Noun Cases & Their Uses

This week in Latin I, students began to memorize the vocabulary from Chapter I of Latin for the New Millennium, and were quizzed on this material on Friday.

Most of our class time was spent learning about the properties of nouns in Latin: number, gender and case. We learned that each Latin noun has inherent gender; for instance, the word mensa (table) is inherently feminine, whereas the word clamor (shout) is masculine. As in English, words look different in the singular and plural, but unlike in English, nouns also change appearance depending on their function in the sentence. We started to work with nouns of the first declension, or noun family, which look similar to one another. All words of the first declension have the same case endings. For instance, if a first declension noun is the subject in a sentence, it will always end in “A.” Words like puella (girl) and agricola (farmer) follow this pattern.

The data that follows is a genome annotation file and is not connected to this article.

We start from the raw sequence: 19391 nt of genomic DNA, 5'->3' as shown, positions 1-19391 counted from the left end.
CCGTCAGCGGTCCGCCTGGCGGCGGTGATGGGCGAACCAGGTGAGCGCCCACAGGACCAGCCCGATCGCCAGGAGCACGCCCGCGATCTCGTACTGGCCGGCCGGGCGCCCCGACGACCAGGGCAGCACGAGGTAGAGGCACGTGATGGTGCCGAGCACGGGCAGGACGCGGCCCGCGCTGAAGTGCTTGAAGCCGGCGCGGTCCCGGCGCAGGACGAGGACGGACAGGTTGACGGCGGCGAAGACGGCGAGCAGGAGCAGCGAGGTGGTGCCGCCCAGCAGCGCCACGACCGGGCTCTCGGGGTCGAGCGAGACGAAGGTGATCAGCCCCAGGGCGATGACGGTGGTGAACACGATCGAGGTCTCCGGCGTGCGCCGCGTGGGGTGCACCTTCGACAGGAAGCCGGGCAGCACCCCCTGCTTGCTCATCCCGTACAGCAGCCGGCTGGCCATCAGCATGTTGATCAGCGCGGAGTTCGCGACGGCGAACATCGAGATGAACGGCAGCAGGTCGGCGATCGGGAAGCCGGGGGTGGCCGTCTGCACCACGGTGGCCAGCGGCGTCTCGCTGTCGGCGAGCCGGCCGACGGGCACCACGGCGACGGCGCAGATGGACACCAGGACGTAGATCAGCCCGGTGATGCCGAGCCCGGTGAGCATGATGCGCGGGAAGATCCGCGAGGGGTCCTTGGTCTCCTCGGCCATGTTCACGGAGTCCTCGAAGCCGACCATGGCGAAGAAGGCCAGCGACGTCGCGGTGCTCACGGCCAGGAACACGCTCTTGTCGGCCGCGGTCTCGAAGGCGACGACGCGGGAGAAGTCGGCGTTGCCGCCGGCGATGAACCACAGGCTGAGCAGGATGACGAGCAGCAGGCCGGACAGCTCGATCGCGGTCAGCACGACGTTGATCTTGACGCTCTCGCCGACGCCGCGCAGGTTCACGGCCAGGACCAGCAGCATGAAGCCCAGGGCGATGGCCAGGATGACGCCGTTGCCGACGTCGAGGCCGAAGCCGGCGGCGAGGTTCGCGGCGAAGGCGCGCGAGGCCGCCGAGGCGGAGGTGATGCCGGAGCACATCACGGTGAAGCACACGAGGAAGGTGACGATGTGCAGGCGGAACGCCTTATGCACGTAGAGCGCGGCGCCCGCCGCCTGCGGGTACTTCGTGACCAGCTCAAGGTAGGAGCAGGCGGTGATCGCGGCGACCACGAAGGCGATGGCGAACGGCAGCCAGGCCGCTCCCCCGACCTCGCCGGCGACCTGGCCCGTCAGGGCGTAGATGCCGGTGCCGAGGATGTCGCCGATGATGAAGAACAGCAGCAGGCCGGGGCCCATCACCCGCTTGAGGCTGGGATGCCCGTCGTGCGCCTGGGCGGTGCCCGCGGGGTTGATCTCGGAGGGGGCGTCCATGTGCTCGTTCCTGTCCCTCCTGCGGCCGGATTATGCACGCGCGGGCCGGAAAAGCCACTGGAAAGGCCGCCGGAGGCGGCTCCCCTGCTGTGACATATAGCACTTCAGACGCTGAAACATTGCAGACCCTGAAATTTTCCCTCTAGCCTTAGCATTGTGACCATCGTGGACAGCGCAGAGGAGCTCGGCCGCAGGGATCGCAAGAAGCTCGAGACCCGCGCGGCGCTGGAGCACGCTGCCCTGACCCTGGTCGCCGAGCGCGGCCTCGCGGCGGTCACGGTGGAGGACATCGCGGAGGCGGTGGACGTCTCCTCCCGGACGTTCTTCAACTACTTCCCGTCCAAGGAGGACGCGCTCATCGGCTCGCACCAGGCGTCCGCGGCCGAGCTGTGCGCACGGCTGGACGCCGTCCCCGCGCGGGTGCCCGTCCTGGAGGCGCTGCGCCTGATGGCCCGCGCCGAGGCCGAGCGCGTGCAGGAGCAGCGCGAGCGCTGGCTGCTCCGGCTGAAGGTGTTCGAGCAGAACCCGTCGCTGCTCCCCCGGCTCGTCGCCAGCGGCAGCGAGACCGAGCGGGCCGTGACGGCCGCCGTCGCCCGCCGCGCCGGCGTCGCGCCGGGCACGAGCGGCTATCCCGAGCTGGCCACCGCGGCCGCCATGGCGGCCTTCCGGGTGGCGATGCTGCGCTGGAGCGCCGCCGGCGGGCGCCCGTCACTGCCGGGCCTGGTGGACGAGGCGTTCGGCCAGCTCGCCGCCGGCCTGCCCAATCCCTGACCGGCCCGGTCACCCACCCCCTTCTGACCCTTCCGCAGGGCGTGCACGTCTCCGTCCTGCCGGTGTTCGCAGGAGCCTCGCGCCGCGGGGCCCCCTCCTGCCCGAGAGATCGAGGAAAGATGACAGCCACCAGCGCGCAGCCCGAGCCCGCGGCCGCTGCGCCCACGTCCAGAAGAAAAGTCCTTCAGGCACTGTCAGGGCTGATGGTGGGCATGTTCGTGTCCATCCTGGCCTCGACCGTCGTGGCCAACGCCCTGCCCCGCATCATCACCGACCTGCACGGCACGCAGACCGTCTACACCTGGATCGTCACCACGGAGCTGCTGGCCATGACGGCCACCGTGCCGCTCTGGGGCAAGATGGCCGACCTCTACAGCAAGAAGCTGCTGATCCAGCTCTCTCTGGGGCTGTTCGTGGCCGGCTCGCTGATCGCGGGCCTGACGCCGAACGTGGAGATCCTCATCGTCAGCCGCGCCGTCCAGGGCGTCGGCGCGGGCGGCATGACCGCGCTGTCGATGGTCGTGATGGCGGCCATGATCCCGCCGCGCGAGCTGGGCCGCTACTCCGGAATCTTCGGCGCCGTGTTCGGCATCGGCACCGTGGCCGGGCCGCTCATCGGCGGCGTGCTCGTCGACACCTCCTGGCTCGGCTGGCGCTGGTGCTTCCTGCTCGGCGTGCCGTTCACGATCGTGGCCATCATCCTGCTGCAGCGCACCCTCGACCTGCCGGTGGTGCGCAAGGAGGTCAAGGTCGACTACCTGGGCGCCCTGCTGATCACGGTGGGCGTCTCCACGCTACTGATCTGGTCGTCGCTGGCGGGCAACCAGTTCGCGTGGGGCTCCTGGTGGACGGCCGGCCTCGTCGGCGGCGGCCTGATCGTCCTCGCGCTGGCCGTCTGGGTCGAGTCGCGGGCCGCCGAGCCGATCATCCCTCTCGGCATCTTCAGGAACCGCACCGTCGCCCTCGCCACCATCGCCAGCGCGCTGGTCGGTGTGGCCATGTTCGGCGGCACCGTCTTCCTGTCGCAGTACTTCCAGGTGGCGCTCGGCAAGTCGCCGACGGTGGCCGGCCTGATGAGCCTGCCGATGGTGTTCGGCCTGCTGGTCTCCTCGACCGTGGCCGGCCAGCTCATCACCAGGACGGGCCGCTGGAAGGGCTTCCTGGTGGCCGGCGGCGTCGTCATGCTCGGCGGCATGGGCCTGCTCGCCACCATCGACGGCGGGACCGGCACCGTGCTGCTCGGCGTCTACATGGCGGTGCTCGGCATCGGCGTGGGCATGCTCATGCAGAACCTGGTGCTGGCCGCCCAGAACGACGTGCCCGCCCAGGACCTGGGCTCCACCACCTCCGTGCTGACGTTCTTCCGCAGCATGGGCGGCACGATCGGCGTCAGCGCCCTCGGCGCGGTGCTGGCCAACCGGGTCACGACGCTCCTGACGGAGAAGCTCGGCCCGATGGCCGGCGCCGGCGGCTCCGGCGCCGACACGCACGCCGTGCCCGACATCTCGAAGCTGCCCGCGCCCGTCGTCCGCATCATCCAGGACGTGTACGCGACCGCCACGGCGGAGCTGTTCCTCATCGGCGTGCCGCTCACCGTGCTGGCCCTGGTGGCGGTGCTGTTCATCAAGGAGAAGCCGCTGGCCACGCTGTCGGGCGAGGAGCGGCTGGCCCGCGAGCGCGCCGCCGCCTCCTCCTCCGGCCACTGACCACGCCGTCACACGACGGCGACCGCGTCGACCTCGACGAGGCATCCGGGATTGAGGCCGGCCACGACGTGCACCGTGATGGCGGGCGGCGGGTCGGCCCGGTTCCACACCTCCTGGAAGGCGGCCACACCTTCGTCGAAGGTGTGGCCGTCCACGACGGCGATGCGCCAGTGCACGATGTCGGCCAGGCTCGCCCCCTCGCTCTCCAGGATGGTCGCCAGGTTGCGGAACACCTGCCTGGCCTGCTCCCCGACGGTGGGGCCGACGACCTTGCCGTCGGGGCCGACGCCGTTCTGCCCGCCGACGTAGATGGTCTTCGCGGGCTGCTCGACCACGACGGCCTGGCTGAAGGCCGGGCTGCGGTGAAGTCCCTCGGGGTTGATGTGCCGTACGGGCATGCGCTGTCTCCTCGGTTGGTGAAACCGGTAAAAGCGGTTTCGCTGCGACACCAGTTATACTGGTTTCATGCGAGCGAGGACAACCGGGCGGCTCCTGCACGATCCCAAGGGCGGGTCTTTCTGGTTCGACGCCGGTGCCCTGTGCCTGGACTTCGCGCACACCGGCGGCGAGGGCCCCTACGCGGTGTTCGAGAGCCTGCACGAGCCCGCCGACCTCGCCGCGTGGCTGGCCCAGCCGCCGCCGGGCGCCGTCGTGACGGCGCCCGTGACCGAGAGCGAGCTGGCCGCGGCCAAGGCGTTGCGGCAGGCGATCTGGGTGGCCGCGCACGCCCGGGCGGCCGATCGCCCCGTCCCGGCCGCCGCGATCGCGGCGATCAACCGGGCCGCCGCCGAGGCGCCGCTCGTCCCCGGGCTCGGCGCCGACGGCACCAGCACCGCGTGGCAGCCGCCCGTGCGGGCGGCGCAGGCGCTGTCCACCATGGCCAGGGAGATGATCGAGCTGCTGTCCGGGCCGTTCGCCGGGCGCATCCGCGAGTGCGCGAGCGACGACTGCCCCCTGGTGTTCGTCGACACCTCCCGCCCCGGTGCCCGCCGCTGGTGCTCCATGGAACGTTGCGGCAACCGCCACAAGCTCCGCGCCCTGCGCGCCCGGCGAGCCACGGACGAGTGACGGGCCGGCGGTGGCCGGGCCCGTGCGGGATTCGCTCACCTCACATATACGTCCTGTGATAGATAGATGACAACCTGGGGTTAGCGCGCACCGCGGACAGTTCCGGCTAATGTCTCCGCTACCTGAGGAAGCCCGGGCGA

The subject of a sentence appears in the nominative case, but there are four other cases that dictate the noun’s function in the sentence: the genitive, the dative, the accusative and the ablative. Students began to work with the uses of these cases as they would appear in English and also began to learn the endings of the first declension.

Next week, we will continue to learn about the first declension and how to approach translation, both Latin-to-English and English-to-Latin. They will be quizzed on the first declension endings and case uses on Thursday.